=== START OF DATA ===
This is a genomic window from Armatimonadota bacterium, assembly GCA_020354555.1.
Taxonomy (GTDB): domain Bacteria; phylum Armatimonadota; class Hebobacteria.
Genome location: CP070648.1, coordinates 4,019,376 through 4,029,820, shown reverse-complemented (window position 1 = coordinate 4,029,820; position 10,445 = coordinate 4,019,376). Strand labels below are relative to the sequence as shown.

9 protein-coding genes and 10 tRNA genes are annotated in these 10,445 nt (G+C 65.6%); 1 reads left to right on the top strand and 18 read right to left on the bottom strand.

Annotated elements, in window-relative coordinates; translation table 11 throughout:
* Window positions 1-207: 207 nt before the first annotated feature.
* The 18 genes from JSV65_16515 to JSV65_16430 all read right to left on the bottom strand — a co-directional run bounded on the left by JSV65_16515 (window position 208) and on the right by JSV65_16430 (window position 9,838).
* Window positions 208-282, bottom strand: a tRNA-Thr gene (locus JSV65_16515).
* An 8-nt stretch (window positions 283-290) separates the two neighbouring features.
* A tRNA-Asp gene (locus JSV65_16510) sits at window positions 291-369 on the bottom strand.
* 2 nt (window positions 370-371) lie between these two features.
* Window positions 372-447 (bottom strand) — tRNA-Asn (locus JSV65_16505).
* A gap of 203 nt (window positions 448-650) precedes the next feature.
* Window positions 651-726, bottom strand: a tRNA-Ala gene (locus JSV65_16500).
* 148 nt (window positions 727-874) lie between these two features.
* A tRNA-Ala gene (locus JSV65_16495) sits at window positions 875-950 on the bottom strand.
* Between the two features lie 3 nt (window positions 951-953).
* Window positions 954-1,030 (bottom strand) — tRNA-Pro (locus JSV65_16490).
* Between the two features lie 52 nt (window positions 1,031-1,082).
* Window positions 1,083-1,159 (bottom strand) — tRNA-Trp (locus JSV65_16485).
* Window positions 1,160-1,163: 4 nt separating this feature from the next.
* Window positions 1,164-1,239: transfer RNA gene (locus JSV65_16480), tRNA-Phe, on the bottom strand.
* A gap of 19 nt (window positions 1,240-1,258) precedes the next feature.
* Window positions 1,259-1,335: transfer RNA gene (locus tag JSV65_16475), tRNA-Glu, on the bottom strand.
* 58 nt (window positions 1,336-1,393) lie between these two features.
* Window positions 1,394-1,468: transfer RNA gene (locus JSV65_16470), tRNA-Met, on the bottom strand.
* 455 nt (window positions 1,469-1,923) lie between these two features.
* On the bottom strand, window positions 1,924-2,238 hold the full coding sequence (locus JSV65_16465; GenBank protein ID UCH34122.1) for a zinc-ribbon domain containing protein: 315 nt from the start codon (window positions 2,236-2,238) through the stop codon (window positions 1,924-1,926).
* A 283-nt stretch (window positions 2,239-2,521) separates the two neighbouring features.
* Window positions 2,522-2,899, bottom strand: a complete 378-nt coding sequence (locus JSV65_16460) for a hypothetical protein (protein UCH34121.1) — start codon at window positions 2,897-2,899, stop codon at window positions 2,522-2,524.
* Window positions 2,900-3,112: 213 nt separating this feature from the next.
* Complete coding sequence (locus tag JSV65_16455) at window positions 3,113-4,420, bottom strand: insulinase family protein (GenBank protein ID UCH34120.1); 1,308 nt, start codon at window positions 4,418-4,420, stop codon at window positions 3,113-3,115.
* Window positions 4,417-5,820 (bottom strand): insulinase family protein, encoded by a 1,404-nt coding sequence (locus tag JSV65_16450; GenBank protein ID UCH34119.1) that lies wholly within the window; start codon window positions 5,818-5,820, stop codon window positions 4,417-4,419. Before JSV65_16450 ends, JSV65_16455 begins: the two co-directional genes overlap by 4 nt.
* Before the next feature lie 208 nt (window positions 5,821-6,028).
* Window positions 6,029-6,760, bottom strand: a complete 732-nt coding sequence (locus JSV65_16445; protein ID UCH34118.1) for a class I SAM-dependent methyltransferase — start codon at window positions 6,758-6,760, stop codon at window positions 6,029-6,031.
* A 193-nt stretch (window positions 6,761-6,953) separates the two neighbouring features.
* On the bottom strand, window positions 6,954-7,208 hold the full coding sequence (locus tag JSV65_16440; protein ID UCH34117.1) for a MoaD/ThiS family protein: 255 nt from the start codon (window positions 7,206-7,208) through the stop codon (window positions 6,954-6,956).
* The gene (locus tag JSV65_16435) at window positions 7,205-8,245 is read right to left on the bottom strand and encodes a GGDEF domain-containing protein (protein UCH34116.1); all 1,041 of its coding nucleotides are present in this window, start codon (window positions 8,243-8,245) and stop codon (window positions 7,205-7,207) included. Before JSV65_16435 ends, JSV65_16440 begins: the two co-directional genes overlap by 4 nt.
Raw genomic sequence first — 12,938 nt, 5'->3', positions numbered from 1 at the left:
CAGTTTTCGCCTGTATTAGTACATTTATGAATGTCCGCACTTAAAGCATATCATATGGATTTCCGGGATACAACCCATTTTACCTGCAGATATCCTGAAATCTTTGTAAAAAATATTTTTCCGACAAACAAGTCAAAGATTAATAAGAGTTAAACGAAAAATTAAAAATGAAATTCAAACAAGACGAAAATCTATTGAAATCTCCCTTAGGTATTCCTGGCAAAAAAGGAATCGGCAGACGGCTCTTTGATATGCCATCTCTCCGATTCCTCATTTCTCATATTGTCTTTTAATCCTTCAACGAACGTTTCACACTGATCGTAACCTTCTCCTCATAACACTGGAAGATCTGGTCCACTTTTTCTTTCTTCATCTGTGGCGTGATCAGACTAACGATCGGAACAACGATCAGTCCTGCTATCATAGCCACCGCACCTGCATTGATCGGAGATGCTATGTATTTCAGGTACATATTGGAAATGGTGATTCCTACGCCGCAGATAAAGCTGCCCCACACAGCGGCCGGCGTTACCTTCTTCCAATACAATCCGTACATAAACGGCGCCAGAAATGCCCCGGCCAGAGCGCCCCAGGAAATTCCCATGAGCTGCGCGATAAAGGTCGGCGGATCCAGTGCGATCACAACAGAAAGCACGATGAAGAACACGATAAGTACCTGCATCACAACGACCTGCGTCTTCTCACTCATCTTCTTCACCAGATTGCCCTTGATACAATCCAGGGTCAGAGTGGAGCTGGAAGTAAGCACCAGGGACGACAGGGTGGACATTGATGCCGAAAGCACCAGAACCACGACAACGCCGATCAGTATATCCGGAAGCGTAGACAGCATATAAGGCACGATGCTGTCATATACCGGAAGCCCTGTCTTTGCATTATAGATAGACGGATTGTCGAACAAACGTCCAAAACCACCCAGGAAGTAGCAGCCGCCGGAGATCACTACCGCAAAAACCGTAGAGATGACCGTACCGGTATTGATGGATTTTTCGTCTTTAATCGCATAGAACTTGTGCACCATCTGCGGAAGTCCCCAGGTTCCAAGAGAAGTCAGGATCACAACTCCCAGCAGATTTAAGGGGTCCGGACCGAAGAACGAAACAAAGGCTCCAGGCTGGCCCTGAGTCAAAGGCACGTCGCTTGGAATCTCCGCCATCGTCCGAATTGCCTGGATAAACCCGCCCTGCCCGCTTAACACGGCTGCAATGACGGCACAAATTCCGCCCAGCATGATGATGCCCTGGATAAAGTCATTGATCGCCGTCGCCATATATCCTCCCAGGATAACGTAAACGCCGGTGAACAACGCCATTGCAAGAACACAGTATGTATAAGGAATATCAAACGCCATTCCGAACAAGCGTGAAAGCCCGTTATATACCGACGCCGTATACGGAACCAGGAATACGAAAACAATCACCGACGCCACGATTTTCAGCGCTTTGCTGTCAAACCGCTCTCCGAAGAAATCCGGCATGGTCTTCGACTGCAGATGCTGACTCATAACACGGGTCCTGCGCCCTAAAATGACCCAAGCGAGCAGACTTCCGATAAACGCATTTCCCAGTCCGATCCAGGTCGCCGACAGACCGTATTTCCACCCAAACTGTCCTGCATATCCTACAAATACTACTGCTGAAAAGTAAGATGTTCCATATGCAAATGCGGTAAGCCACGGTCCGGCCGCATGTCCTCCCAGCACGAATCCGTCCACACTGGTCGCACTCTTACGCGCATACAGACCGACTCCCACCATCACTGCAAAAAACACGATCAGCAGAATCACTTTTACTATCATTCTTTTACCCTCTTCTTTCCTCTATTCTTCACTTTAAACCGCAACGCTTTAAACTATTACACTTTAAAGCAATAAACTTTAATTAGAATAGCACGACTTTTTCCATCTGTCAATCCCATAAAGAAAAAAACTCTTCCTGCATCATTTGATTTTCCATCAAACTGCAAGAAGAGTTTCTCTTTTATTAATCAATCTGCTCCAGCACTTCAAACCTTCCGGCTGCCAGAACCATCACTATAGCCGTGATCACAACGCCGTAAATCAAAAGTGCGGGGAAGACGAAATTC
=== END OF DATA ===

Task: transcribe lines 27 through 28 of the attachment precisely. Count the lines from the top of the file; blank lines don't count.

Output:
* 455 nt (window positions 1,469-1,923) lie between these two features.
* On the bottom strand, window positions 1,924-2,238 hold the full coding sequence (locus JSV65_16465; GenBank protein ID UCH34122.1) for a zinc-ribbon domain containing protein: 315 nt from the start codon (window positions 2,236-2,238) through the stop codon (window positions 1,924-1,926).